by Courtney Aarbo Barristers and Solicitors
Subject to the terms of the Statute of Frauds which is outline below, both written and verbal agreements are valid and enforceable.
The difficulty with a verbal agreement is that the terms of it may be very difficult to determine, as opposed to a written agreement. It is therefore always preferable to put an agreement in writing.
An agreement may be partially in writing, and partially verbal. There is great difficulty in this type of agreement however, in that the “Parol Evidence Rule” states that evidence of a verbal term that contradicts a written term of an agreement should be rejected.
Most written commercial agreements contain a term stating that the written agreement contains the whole of the agreement between the parties, and there have been no verbal representations. Obviously arguing for a verbal term in the face of such a provision is a difficult proposition.
If one bought a photocopier and there was a written term of the agreement that the Vendor would supply one box of photocopier paper, but the salesman promises two boxes, this promise would probably not be enforceable as the verbal two box promise contradicted the one box written provision. In addition the written contract probably has a term that it contains the entire agreement, thereby further frustrating the buyer’s argument that he or she was verbally promised two boxes.
The lesson to be learned is that while a verbal agreement may be enforceable, the far better practice is to prepare a written record of the agreement. Make sure that all terms of the agreement are accurately written into the document. Never rely on a verbal promise that is not incorporated into the written agreement. If the written agreement contains a term that it is the entire agreement with no verbal representations (which is a good practice to include), make doubly sure everything is included.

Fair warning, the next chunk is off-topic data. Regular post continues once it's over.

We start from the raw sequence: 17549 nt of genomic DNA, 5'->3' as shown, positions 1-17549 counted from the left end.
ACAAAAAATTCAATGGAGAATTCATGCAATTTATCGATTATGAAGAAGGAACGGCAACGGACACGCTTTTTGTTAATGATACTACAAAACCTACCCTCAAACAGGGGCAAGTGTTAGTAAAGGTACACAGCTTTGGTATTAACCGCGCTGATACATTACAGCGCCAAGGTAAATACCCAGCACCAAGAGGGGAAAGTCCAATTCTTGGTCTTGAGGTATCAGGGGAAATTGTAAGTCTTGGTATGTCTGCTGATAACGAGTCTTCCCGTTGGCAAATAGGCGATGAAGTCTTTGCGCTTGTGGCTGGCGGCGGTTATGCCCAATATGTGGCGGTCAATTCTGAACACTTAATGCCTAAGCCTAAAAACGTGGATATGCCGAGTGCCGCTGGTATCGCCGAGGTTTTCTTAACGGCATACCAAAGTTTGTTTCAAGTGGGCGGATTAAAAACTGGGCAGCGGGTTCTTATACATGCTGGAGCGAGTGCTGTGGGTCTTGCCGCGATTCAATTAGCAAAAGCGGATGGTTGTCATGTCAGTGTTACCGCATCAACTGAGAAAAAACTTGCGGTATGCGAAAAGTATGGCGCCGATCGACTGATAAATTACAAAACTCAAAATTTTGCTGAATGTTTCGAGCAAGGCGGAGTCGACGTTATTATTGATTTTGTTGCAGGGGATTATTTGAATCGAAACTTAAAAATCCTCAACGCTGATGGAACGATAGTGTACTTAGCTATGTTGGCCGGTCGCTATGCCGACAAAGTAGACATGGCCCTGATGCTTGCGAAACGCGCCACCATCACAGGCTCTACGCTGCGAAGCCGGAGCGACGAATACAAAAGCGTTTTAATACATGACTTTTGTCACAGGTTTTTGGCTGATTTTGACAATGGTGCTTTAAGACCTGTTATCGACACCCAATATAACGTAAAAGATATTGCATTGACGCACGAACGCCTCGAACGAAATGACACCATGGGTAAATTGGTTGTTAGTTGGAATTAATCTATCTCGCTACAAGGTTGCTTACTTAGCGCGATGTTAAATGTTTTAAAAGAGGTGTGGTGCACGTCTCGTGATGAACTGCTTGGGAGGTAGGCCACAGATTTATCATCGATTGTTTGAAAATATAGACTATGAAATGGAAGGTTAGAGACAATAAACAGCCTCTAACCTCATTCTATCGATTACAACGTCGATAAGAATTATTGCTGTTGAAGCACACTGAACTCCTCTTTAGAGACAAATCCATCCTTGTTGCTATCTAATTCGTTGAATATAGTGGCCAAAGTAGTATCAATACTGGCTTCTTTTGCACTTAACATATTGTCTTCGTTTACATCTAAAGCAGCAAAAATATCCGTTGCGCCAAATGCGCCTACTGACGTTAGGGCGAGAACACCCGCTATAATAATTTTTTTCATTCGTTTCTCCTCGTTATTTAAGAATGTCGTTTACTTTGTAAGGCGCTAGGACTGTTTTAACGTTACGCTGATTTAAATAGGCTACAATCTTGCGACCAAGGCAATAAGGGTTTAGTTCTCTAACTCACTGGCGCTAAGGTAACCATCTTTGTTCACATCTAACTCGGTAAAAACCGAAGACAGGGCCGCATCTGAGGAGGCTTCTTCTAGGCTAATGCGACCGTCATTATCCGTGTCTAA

In the event that you have entered into a verbal agreement, you should prepare a letter/memo setting out in detail all the terms that were agreed to, and place it on your file. It is also a good practice to forward a copy of the letter/memo to the other contracting party “confirming” what was agreed. If the other contracting party does not contact you contradicting your letter/memo, it is likely that a Court will place great reliance on it as accurately embodying the deal.
Sometimes your written contract will be formed by a series of letters, faxes and or emails. In other words the contract is not incorporated into a nice 2 or 3 document. Make certain that the pieces of paper that form your “less formal” agreement are all put together and kept in a secure location.
The Statute of Frauds enacted in 1677 is still in force in Alberta and it sets out which contract MUST be in writing. Traditionally, the Statute of Frauds requires a signed writing in the following circumstances:
- Contracts in consideration of marriage. This provision covers prenuptial agreements.
- Contracts that cannot be performed within one year. However, contracts of indefinite duration do not fall under the statute of frauds regardless of how long the performance actually takes.
- Contracts for the transfer of an interest in land. This applies not only to a contract to sell land but also to any other contract in which land or an interest in it is disposed, such as the grant of a mortgage or an easement.
- Contracts by the executor of a will to pay a debt of the estate with his own money.
- Contracts for the sale of goods involving a purchase price of $50 or more in Alberta.
- Contracts in which one party becomes a surety (acts as guarantor) for another party’s debt or other obligation.
For more information contact Courtney Aarbo Barristers and Solicitors at www.aflawyers.caor firstname.lastname@example.org or phone 403 571-5120. .